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At week 52, patients in the bimekizumab cohort demonstrated sustained clinical responses, which were consistent with results reported at week 16.
Biologic disease-modifying antirheumatic drug (bDMARD)-naïve patients with active psoriatic arthritis (PsA) receiving bimekizumab were able to maintain efficacy from week 16 to 52, according to a study published in Annals of Rheumatic Disease.1 Additionally, the drug was well tolerated and no new safety signals were reported.
“PsA is a chronic, long-term disease, therefore treatment options that provide inflammation control and long-term, durable efficacy and tolerability are needed,” wrote lead investigator Christopher T Ritchlin, MD, MPH, director of the Clinical Immunology Research Unit, University of Rochester Medical School, Allergy, Immunology & Rheumatology Division, University of Rochester, and colleagues. “Treatment should aim to achieve the lowest possible level of disease activity across domains, assessed using more stringent disease measures such as American College of Rheumatology response criteria (ACR) ≥50% improvement, Psoriasis Area and Severity Index (PASI) 100% improvement, and minimal disease activity (MDA).”
Interleukin (IL)-17A and IL-17F have previously been proven as independent drivers of joint and skin inflammation in PsA. IL-17A and IL-17F inhibitors, such as bimekizumab, may be an effective treatment option for this patient population. Additionally, recent research has shown the inhibition of both of these cytokines, known as dual neutralization, may be an increasingly effective treatment strategy, with the benefits of this approach demonstrated in previous phase 3b clinical trials of patients with psoriasis. It may also help patients obtain greater disease control and improve the symptoms of inflammatory conditions like PsA.2
The BE OPTIMAL study a 16-week, multicenter, active reference, placebo-controlled, double-blind trial, followed by a 36-week treatment-blind period. Eligible patients were randomized 3:2:1 to receive subcutaneous bimekizumab 160 mg every 4 weeks, placebo with a switch to bimekizumab at week 16, or adalimumab 40 mg every 2 weeks.
Efficacy outcomes of interest included ACR20/50/70, PASI75/90/100 in those with a baseline psoriasis affecting ≥3% body surface area, and MDA through week 52. Investigators also evaluated long-term safety outcomes using treatment-emergent adverse events (TEAEs), serious adverse events, and TEAEs leading to treatment discontinuation.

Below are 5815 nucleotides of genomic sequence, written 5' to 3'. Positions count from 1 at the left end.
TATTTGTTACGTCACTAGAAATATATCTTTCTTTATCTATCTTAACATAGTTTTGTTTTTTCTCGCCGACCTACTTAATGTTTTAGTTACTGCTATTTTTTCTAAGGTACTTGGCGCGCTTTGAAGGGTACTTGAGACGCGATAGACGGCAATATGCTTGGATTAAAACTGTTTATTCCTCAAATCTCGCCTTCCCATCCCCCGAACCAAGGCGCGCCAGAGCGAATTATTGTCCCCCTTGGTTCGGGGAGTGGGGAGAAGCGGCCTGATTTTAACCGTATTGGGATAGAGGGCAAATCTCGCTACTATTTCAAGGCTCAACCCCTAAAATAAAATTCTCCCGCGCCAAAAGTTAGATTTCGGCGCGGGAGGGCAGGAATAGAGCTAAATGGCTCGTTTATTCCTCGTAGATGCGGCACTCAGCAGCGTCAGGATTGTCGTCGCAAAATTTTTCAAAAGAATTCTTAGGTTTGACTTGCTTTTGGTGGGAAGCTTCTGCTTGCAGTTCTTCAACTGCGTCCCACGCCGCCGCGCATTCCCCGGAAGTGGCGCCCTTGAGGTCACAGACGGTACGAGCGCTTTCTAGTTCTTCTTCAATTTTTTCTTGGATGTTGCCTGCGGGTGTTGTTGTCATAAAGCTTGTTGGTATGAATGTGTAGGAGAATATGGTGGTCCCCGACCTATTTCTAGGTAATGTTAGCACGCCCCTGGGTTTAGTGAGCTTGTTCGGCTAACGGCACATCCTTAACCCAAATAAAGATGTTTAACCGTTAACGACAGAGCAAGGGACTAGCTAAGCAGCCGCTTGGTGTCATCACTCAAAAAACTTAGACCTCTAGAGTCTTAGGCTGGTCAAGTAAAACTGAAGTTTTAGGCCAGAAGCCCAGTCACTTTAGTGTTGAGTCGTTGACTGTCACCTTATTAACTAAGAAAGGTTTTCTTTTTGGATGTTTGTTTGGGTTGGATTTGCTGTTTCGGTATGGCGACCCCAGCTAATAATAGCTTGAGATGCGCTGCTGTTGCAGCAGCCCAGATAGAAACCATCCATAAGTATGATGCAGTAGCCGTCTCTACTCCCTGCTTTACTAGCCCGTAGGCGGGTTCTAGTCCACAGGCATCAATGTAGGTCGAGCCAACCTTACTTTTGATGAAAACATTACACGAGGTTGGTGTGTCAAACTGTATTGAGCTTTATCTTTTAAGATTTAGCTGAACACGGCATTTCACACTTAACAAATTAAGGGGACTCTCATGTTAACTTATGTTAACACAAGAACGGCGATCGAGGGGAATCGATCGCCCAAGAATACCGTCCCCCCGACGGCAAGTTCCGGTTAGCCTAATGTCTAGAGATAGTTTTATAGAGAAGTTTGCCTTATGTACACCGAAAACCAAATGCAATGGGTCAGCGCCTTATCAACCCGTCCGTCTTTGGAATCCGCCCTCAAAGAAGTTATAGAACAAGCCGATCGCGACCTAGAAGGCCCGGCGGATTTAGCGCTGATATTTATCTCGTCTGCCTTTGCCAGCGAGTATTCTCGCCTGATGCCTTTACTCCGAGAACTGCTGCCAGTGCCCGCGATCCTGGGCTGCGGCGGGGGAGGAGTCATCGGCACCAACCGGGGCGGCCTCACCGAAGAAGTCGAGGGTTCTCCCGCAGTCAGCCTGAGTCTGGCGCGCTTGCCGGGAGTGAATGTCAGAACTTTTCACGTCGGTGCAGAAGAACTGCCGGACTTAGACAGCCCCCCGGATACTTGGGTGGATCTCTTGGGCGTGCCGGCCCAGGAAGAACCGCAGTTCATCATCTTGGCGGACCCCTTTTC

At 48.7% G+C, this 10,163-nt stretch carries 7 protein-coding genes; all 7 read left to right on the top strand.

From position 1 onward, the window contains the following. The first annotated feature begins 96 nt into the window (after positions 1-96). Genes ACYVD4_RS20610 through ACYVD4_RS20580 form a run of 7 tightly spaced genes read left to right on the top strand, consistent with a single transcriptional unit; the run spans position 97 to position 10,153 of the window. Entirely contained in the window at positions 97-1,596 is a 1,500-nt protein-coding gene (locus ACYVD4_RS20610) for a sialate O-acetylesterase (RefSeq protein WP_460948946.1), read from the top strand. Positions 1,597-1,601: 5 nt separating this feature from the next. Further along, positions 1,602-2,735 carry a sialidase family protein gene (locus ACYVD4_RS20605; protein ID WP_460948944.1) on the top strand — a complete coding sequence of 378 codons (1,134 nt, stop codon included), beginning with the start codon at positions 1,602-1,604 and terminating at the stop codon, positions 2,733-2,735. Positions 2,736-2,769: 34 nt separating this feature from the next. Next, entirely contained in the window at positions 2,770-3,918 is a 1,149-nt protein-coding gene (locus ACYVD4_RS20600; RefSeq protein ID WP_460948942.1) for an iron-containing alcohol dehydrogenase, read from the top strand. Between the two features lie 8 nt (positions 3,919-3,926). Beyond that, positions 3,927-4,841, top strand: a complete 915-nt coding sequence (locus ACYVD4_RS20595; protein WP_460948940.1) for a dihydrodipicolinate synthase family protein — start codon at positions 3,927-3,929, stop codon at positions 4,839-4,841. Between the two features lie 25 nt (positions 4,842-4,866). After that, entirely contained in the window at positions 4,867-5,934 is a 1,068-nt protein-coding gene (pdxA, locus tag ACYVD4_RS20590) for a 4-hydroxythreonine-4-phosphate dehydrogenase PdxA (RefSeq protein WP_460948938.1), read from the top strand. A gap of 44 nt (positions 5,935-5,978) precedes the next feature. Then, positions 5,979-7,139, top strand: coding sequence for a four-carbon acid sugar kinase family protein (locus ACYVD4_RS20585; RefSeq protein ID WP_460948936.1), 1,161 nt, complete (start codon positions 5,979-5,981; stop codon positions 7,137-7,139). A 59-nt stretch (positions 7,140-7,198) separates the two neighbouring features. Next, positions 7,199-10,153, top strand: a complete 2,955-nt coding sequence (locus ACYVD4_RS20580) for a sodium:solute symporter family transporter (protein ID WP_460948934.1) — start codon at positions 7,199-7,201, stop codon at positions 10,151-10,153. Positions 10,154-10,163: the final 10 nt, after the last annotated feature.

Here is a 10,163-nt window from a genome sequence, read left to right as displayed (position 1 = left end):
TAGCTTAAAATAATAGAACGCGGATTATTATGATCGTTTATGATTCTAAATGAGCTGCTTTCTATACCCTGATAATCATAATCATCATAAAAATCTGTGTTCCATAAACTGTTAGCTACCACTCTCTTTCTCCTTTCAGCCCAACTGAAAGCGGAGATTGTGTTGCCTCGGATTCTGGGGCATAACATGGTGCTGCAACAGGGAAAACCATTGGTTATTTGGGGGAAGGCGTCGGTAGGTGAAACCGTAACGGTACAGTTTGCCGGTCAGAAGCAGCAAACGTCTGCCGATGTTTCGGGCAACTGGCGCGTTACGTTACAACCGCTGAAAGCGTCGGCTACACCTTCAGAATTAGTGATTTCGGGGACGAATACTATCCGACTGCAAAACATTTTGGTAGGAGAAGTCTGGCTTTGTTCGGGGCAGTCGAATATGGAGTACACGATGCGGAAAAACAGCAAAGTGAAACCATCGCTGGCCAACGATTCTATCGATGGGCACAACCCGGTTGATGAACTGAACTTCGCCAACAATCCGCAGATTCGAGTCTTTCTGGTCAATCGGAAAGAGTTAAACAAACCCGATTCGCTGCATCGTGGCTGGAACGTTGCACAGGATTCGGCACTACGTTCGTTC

Patient-reported outcomes included the Functional Assessment of Chronic Illness Therapy (FACIT)- Fatigue, Health Assessment Questionnaire-Disability Index (HAQ-DI), Patient’s Assessment of Arthritis Pain (PtAAP), Psoriatic Arthritic Impact of Disease-12 item Questionnaire (PsAID-12), and the Short Form 36-item health survey Physical Component Summary (SF-36 PCS).
At week 52, patients in the bimekizumab cohort demonstrated sustained ACR20/50/70, PASI75/90/100, and MDA responses, which were consistent with results reported at week 16. Those who switched from the placebo to bimekizumab at week 16 also demonstrated improvements in efficacy with similar results to those originally receiving bimekizumab by week 52. Improvements in patient-reported physical function were observed in patients in the bimekizumab cohorts.
The percentage of patients obtaining ACR50 was maintained from week 16 to week 52 and approximately half of the patients continuing treatment achieved ACR50 at week 52 (bimekizumab: 54.5%; adalimumab: 50.0%). Improvements in skin, including complete skin clearance, were sustained between week 16 and week 52 in patients with ≥3% body surface area affected by psoriasis at baseline. Regarding MDA, at week 16, 13.2% of those in the placebo cohort, 45.0% of those in the bimekizumab cohort, and 45.0% of those in the adalimumab cohort achieved minimal activity. At week 52, 55.0% of those in the bimekizumab group and 52.9% in the adalimumab group achieved MDA.
Most patients (79.1%, n = 555/702) treated with bimekizumab had ≥1 TEAE, compared with 80.7% (n = 113/140) of those in the adalimumab group. At the end of treatment, 46 (6.6%) patients in the bimekizumab reported serious TEAEs, as well as 1 death unrelated to treatment. Candida infections occurred in 54 (7.7%) patients receiving bimekizumab and 1 (.7%) of those in the adalimumab group; however, all cases were categorized as localized and non-serious.
Investigators noted the small size of the subgroup of patients with dactylitis or enthesitis at baseline may have limited results. However, a difference between bimekizumab- and placebo-treated patients were observed at week 16, which continued through week 52. Additionally, no comparisons between adalimumab- and bimekizumab-treated patients could be made as the study was not powered for such statistical assessments.
“Results to Week 52 from BE OPTIMAL suggest that bimekizumab is an effective long-term treatment option in bDMARD-naïve patients with active PsA,” investigators concluded. “Long-term safety and efficacy data will be assessed in the ongoing open-label extension study, BE VITAL.”